As we say that learnings from the past helps makes our future better. As a Project Manager we should always connect the dots looking backward & forecast the projected path to future using Earned Value Management. This will bring a prospective whether the current projected path & pace will take us to the desired destination. The past performance & remaining quantum of work in project will help us for the course correction. Project manager always does a balancing act among the various Constraints set at start of a project. To be in control of Project he always requires to have check on project performance matrices. Project Performance Analysis is key for project manager to decide the revised rate of efforts to achieve desired goals.

The complexity of managing projects within the Triple constraints has been increasing day by day. Quick browsing through the changes over past one decade tells us how fast the “Complexity” of managing projects has been changing. Various factors contributing and will continue for next one decade to name few, as, shortening product development cycles, changing customer expectations, exponentially increasing usage of internet as well as a greater number of millennials in the project teams.

One of the ways to manage this complexity and the need of changing world, is using digitization. The digitization of Project Development phases will provide all synchronized database available to each stakeholder appropriately and same can be used for Managerial decision making. Building Analytics on this database, Risks affecting Project Performance Parameters – Time, Cost, and Quality can be effectively predicted and controlled. In addition, status will be available for each project to individual project teams whereas Portfolio Dashboard will provide bigger picture for managerial decisions on Strategies & Organizational Priorities. Because of its real-time nature, it can be available across the world at the same time providing a common platform to network and common language to interact with team.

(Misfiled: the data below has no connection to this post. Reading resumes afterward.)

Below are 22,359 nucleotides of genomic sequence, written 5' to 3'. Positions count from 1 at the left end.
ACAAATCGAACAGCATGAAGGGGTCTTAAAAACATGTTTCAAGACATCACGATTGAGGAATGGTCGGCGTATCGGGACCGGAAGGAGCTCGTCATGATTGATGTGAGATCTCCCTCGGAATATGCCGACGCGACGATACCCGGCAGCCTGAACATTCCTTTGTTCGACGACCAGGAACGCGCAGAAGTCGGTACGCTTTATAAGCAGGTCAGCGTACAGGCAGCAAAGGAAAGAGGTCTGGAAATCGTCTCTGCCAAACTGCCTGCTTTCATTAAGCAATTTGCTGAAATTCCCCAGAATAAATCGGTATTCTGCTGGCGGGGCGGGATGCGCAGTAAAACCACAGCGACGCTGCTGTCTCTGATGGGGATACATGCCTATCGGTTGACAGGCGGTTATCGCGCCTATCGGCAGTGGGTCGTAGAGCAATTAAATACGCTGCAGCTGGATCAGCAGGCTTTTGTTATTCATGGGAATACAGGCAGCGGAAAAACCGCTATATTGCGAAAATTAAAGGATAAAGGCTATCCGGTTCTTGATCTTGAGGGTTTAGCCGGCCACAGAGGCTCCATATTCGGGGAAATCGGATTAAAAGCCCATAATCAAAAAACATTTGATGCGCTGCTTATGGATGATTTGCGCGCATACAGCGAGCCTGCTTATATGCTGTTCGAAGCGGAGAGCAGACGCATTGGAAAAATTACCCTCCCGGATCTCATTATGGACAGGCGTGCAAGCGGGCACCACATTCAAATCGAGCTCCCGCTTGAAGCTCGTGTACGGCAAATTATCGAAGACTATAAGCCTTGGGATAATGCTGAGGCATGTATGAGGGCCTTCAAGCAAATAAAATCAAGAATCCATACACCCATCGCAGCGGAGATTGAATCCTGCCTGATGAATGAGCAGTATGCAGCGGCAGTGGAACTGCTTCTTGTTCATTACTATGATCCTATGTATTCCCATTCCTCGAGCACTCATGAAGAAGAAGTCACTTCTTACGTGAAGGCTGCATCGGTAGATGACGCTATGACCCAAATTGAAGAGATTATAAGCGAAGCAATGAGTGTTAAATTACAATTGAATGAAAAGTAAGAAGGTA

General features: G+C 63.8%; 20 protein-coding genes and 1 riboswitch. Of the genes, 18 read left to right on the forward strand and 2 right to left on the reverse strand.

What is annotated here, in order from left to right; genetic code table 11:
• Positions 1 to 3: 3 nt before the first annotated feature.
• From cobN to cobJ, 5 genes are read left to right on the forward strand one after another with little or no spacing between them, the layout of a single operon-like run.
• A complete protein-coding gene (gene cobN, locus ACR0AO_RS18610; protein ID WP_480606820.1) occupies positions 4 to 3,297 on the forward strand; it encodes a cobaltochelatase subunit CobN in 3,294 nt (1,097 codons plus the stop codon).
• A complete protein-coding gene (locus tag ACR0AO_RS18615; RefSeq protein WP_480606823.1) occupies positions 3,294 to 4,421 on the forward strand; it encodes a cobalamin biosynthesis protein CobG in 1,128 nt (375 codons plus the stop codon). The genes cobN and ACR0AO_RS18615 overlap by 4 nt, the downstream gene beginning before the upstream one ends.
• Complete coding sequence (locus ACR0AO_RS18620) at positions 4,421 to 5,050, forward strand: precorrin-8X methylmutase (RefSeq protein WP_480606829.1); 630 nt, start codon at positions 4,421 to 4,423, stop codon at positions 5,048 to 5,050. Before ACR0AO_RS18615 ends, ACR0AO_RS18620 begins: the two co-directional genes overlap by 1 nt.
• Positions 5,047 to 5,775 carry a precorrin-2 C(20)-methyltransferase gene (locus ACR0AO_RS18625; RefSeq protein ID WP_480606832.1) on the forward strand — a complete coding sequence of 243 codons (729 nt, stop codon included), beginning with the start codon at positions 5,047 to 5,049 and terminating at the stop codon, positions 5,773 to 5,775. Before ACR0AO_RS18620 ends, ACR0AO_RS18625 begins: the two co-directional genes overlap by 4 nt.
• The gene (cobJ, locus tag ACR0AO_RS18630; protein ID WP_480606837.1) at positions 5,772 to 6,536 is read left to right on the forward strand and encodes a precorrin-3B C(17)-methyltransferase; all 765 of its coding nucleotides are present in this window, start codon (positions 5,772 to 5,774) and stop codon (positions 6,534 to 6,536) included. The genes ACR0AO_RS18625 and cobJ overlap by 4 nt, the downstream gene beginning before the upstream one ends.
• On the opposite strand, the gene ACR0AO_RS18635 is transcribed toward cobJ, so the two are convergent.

If you do not measure your data, how can you manage or optimize your business?

Project Management is no different. Effective management of projects entails efficient management of the uncertainties and risks on the project. It requires today’s project managers to use analytical techniques to monitor and control the risks as well as to estimate project schedules and costs more accurately with analytics-driven prediction. Project-based data with analytics can enable project managers and executives to measure, observe, and analyze project performance objectively and make decisions and commitments based on facts.

Digitization of Project Management process and application of Analytics will provide strategic value creation on the part of organizations.

Project Analytics:

Analytics can be defined as the systematic quantitative analysis of data to obtain meaningful information for better decision making. It involves the collective use of various analytical methodologies such as statistical and operational research methodologies, Lean Six Sigma, and software programming. Though Analysis and Analytics terms sounds similar but they do have some differences.

Project analytics can help project managers handle complex projects and keep them on-schedule and on-budget. Using analytics, project managers have the ability to go beyond simply capturing data and completing tasks as they are completed. Now, they can find out a multitude of information, including exactly how projects are performing, and whether or not they are in line with the overall objectives. Analytics provides project managers the ability to make strategic decisions and improve project success rate

Quality of Deliverable

Managing a new project can be unnerving task. There are different stakeholders, approvers, teams, budgets, outcomes and high expectations to manage. To manage all of these, analytics have become a major part of modern-day project management.

In decision-making, biases effect the decision making and it means that it is likely that decision-makers will search, use and interpret only the type of information that supports their existing beliefs and will focus on only one alternative when making decisions, reducing the likelihood that it will be a good decision.

As a project manager, you need to understand how analytics can reduce your workload, improve processes and enhance the outcomes of your project. Quality is an ultimate measure of your project’s success upon delivery. Analytics help you plan, monitor and review the quality throughout your project.

Assisting Strategic Decisions

Analytics helps organizations make decisions that are based on facts instead of gut feeling. Real-time project analytics reveals a wealth of information that helps organizations align with their strategic objectives. Analytics allow managers and executives to deepen their understanding of how ongoing and proposed projects fit into the overall portfolio and organization vision.